The 2010 Katyń Families Association

The British Forensic Explosives Laboratory (FEL) at the request of the Polish National Prosecutor's Office tested samples collected from the TU-154M jet that crashed in Smolensk for traces of explosive materials. According to "Sieci", which obtained results of these tests, on most of the 200 tested samples substances used to manufacture explosive materials were found.

The authors, Marek Pyza and Marcin Wikło, claim to have obtained information according to which experts from the British Forensic Explosives Laboratory,testing the samples provided by the National Prosecutor's Office in May 2017, allegedly, confirmed that TNT was present on the wreck of the Tupolev. The Polish Prosecutor's Office was allegedly informed about this a few weeks ago.

"It is a piece of information kept secret by the investigators. We learned that several weeks ago the Polish Prosecutor's Office had received a letter informing about the partial results of the tests conducted at the Forensic Explosives Laboratory - a unit attached to the British Ministry of Defence specialising in forensic tests related to explosives.".

As the journalists reported, traces of substances such as TNT used to manufacture explosives have been found on most of the 200 samples of the wreck of Tupolev provided by the Polish side.

According to the authors of the article, the discovery made by the British scientists will have "colossal" importance for the determination of the causes of the tragedy which took place on 10 April 2010. "What kind of impact could the information about traces of TNT and other substances found have on the investigation and the determination of the causes of the disaster? Colossal. It is still too early, however, to formulate any final conclusions. Years ago, definitive resolutions have been attempted in this case despite the fact that evidence undermined them. That is why we should hold off from formulating absolute opinions until all analyses are completed. They stress that once all results are received the prosecutors will interpret them. Maybe further specialist from abroad will be retained just for that purpose. It is a standard practice.”

The first reports of explosive materials on the fragments of Tu-154M were published on 30 October 2012 by "Rzeczpospolita" daily in an article by Cezary Gmyz entitled "TNT on the wreck of Tupolev". Cezary Gmyz (currently "Do Rzeczy") wrote that the Polish prosecutors and forensic experts who investigated the wreck of the Tu-154M found traces of explosives: TNT and nitroglycerine. The publication caused a storm in Poland, and heads rolled at the "Rzeczpospolita " editorial team. The author of the article Cezary Gmyz, Head of the Domestic News Section Mariusz Staniszewski and the Chief Editor Tomasz Wróbleski lost their jobs. Only several years later the court confirmed that the text "TNT on the wreck of Tupolev" was reliable and that the journalists were fired without justified grounds.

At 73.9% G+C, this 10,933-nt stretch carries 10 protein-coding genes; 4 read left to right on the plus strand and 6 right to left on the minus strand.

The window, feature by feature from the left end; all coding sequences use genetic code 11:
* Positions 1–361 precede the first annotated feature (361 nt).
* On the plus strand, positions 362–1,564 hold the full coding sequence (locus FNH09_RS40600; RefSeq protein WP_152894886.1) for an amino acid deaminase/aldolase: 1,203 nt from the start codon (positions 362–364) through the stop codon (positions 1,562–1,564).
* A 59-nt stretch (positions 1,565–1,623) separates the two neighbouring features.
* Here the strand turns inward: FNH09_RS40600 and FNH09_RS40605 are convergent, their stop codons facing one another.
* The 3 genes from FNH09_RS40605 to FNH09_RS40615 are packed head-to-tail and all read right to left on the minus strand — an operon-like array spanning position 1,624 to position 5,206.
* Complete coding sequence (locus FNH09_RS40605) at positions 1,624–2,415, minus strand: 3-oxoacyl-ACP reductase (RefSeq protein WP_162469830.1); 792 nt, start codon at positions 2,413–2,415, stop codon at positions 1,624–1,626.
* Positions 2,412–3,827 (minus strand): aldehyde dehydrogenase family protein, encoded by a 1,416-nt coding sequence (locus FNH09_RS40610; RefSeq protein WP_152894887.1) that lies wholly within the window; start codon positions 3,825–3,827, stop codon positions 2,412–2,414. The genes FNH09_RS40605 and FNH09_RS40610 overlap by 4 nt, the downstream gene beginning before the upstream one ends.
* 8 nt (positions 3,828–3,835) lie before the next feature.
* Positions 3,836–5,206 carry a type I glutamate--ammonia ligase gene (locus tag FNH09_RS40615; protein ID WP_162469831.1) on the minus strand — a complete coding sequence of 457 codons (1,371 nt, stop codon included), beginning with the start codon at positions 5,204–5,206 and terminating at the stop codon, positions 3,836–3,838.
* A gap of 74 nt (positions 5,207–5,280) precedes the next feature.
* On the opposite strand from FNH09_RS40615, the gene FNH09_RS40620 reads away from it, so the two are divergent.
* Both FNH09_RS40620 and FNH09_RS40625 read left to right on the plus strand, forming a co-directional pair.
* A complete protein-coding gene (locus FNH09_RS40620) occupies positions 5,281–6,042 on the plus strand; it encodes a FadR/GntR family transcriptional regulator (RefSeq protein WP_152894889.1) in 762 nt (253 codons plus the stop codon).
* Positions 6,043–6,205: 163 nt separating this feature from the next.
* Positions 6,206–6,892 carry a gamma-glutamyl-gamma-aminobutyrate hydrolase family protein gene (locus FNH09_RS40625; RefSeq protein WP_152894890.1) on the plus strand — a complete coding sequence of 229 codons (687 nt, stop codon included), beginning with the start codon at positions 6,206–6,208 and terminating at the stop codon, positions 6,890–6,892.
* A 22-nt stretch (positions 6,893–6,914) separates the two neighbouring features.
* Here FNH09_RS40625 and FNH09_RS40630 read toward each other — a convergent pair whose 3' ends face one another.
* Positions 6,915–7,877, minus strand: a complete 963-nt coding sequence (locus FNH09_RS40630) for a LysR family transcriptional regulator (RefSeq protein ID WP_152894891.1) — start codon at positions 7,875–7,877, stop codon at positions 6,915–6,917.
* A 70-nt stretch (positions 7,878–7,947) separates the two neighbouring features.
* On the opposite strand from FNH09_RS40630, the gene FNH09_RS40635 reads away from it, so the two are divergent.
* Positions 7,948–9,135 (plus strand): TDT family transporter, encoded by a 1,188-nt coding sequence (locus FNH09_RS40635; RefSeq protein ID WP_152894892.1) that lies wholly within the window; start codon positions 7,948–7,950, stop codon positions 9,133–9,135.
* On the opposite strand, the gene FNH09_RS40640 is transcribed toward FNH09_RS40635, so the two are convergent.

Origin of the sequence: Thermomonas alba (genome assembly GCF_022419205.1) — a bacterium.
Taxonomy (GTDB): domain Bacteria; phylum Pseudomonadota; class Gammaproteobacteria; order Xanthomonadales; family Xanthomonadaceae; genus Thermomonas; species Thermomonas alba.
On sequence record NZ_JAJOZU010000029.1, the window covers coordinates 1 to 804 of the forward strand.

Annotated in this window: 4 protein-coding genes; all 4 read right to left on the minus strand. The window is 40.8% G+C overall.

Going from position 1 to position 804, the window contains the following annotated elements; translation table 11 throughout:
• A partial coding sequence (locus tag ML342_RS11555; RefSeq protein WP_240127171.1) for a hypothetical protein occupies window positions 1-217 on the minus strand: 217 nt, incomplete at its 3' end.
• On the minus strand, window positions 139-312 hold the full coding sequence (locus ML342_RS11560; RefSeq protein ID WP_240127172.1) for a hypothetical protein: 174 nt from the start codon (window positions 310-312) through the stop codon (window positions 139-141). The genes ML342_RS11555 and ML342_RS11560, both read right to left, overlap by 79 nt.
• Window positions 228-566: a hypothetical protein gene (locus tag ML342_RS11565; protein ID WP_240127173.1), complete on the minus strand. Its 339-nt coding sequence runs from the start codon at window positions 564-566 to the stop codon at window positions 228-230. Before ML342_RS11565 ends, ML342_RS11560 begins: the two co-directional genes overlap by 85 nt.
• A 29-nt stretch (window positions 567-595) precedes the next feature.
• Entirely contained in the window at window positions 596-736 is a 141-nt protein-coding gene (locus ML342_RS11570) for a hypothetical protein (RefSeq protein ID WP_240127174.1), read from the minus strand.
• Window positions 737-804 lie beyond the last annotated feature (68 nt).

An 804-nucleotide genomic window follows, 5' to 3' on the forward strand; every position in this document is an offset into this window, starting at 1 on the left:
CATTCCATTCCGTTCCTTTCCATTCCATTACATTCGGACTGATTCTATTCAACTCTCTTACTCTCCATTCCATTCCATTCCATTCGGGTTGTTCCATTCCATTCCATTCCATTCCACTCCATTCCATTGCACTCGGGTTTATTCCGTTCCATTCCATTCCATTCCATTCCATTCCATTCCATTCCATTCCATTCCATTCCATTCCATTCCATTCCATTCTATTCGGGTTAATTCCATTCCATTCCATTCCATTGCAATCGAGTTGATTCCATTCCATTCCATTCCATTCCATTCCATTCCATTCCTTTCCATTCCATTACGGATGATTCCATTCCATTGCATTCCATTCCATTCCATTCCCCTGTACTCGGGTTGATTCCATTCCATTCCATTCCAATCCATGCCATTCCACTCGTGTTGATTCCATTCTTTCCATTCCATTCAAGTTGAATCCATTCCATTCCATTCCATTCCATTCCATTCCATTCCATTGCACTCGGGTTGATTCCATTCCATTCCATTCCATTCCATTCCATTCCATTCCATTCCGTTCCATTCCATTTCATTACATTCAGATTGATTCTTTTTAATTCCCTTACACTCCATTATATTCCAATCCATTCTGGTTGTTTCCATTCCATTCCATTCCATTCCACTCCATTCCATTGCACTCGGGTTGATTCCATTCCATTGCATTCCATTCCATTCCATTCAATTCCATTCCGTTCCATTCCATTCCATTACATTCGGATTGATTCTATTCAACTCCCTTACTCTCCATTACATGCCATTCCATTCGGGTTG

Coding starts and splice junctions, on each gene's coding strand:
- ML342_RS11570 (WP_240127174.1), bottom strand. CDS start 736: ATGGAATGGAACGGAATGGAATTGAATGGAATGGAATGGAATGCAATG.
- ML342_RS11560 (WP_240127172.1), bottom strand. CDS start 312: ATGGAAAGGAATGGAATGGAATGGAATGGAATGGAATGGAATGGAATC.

Back then, the Military Prosecutor's Office denied the information. Meanwhile it confirmed that the so-called high-energy substances have been found on the wreck, but these they argued at the time could have just as well been e.g. pesticides.

Wikło and Pyza also noted that the Smolensk investigation will not end soon. "One should expect the investigation to take even several more years. In 2012, we have learned that portable explosive materials detectors have shown the presence of TNT and other explosives on many fragments of the wreck. The Prosecutor's Office then explained later that these were fallible devices [...]. Their manufacturer denied these accusations while stating that the equipment was infallible.”

The journalists also noted discrepancies between the new results and the results of earlier tests of the samples in Poland:

“It is important that the samples sent to the British Forensic Explosives Laboratory are the same as the samples tested in 2013 by the Central Forensic Laboratory of the Polish Police (CLKP). The tests then, it was announced, found no traces of explosives. A clear conclusion can be drawn: the British tests undermine the forensic tests conducted several years ago by CLKP. It is impossible not to ask questions: whether due to the tests conducted in the United Kingdom will someone go back to the "findings" made by CLKP? Will someone answer for obstructing the investigation of the causes of the death of the President of the Republic of Poland and the Polish delegation?”

The authors also reveal that the Prosecutor's Office has recently signed a contract with a group of foreign experts who worked on known flight disaster cases to assist in the Polish investigation.

Wikło and Pyza stressed that there is a long way between the found traces of explosives and the causes of the disaster. "If the investigation was conducted like that from the start, we would probably already know the answer to the main question: what happened in the morning of 10 April 2010 over Smolensk? Although we stress that is worth waiting for the tests results from all the labs and all the planned analyses, the news that are coming now from the United Kingdom bring us closer to solving the mystery."


On April 10th, 2010 a TU-154M plane crashed in Smolensk (Russia) a 1km short of the runway killing all passengers on board including the Polish President Lech Kaczynski and his wife, former President Ryszard Kaczorowski, the entire general army command, the Chief of the Polish General Staff and other senior Polish military officers, the president of the National Bank of Poland, Poland's deputy foreign minister, Polish government officials, 15 members of the Polish parliament, senior members of the Polish clergy, and relatives of victims of the Katyn massacre.